Wednesday, March 24, 2010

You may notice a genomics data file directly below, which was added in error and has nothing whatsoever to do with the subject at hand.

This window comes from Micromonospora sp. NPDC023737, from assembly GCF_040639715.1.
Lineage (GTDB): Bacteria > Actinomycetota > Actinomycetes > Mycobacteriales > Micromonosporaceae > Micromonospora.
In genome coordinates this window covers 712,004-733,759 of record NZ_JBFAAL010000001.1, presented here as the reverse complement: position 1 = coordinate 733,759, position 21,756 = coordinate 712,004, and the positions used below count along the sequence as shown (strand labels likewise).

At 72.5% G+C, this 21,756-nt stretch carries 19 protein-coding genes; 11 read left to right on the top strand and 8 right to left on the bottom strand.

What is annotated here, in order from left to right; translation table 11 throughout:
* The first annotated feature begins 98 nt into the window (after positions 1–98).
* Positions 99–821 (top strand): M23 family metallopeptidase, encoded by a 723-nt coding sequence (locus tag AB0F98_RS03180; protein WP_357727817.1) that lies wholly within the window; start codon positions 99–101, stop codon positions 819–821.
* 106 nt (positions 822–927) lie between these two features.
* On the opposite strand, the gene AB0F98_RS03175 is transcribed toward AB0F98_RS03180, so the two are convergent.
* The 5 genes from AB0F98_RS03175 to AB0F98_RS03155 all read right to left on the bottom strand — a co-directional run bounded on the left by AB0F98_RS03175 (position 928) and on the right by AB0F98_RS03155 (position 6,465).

Hello, Self